9.8 / August 2014

The Rat by Sólrun Michelsen

translated by Matthew Landrum

He usually leaves it in the garden. Covers it with mulch. When the last remains of summer are long-gone and autumn fades toward winter, he covers his heart the same way he covers the most fragile flowers, covers it well, so the frost won’t finish it off completely.

When spring returns yet again, he exhumes it from time to time and listens to the weak heartbeat together with the small stirrings of different seedlings and root vegetables.

When summer comes, he ties his heart to a string and hangs it around his neck. Then walks in and out of doors. The heartbeat weakens every time he enters the house, but this time of year he is outside so often that it doesn’t matter.

It’s different in winter. Then he has to be inside so much that his heart can’t stand it. That is why he buries it.

Even though he pines for his heart, there’s lots to keep him occupied during the winter. Such things that don’t require a heart. Such as multiplying and adding sums.

All winter long he counts. Page up and page down with numbers that are only numbers. They are exactly the same, once you have counted to nine. Just repetitions.

Also he fixes up the house in the winter. Paints and hammers and sets mousetraps in the pantry. No heart’s required for this.

He also picks at candlewax. He likes candles so much. He keeps them burning all winter all around the house, but they leave lots of stains, both when he blows them out and when he moves them. So that’s work in itself.

More than once he’s thought about getting himself a candle snuffer, but he holds off. He needs the work. Wintertime passes, and he can think about the spring and summer as he’s picking.

His wife ran out on him two years ago. Then his heart grew sick and was only comfortable outside where he tried to nurse it.

When the first shock of her leaving had subsided, he’d expected that his heart would start thriving again, but it didn’t. He tried several times. He didn’t really want to believe that it was so bad, but was shocked to admit that his wife had given his heart a wound which wouldn’t heal.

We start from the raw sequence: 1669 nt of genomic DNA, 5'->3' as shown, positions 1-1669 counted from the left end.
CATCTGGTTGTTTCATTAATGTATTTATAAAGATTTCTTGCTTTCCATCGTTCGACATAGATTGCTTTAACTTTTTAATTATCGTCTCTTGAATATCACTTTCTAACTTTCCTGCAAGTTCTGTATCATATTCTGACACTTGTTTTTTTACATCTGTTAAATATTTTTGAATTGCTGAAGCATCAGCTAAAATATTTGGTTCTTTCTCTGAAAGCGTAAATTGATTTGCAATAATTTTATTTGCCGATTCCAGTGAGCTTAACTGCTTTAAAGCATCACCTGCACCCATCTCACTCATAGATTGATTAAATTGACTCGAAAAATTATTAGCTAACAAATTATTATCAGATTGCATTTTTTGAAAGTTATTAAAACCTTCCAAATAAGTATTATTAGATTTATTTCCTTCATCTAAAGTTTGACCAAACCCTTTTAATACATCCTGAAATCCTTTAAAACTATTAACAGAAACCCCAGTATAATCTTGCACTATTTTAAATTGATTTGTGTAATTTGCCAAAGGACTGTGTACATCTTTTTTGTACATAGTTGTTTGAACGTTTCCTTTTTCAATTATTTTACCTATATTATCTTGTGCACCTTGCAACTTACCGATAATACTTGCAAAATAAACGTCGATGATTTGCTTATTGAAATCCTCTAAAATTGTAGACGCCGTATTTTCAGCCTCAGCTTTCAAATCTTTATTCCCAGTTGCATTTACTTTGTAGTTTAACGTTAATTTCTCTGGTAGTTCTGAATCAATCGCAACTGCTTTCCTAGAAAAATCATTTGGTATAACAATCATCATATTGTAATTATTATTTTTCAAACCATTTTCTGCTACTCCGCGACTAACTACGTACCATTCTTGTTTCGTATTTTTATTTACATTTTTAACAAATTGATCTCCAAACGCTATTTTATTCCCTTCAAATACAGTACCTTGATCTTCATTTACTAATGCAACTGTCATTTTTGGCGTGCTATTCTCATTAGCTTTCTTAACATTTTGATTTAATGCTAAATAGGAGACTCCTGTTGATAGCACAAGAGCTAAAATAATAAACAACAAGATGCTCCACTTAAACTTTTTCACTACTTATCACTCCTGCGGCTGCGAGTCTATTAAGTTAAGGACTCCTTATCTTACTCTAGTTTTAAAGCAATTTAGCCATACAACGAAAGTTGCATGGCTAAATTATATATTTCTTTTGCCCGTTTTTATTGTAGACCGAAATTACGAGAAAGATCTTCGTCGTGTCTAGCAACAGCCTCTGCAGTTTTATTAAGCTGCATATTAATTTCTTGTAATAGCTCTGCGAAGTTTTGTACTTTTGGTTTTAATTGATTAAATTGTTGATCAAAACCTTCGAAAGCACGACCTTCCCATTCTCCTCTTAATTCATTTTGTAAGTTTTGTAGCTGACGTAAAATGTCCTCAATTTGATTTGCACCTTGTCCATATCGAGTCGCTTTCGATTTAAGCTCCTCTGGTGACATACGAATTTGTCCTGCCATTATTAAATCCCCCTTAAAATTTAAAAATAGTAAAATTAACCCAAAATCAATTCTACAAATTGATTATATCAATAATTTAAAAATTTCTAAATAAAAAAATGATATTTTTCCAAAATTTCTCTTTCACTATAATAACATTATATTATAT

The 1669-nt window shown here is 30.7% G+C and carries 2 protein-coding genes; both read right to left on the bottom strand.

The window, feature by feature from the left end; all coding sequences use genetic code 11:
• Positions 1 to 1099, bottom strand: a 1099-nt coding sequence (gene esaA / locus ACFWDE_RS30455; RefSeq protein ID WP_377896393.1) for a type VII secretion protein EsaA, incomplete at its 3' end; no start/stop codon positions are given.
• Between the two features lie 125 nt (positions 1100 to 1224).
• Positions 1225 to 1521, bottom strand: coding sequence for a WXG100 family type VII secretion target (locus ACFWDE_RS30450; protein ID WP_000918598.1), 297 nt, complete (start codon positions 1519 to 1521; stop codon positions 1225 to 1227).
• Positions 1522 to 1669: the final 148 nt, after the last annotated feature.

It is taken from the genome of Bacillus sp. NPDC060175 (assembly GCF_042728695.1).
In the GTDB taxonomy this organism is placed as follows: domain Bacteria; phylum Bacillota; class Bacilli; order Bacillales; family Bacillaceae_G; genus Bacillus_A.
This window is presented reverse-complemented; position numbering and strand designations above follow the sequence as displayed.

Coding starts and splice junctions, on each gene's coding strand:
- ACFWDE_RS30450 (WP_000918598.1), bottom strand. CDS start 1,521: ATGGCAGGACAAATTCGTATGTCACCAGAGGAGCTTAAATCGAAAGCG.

When the longing gets too strong and spring is a long time coming, he goes out and puts his hand on the place where his heart lies.

That sometimes helps a bit.

Then he goes in again and gets himself a big glass of schnapps. It warms the black hole where the heartroots once were planted.

He often stands by the window and looks out over the wet frost-covered garden, as if he wants to will spring to arrive and the flowers with it.

This has made his neighbour feel uncomfortable, and he’s put up curtains in the window that faces the street.

But the neighbour doesn’t bear a grudge. He just knows that he has to watch.

Winter drags itself out, not like summer which just flies by.

Once he tried to shorten the time by building a stone wall outside, while snow was still lying in drifts, but this gave him visions of the garden, more beautiful than ever, and that started him longing for his heart again, so he had to let wall making be and head inside again.

He sighs every time he sees the stones strewn about in a heap. But when spring comes… When spring comes he will start construction again and then he’ll plant flowers so they’ll grow along the wall, and the stones will soak up heat from the sun so the flowers will be even more beautiful than before. He can hardly wait.

One cold winter day, he goes to the pantry to fetch a dried leg of lamb and he sees that there’s a bit missing. Someone has nibbled off a big piece. He starts back and looks down on the floor.

There he spots the culprit.

A big rat sits curled up in the corner of the pantry. One of her front legs is stuck in a mousetrap. He looks at her for a moment and wonders what he should do. She stares back. She sits stock still.

He backs out of the pantry and closes the door. Then he fetches some thick gloves and an old birdcage he has in the attic.

The rat tries to escape with the mousetrap on its front leg. She runs right toward him and is just about to escape between his legs when he manages to capture her.

She struggles to escape but he manages to hold her while he releases her from the trap. Then he sets her into the cage where she settles to lick her wounded front leg. She is extremely thin. Maybe she’d been stuck in the trap for days.

He grabs something for her to eat. She’s famished and gorges herself on what he sticks between the bars.

While she eats, she peers out suspiciously.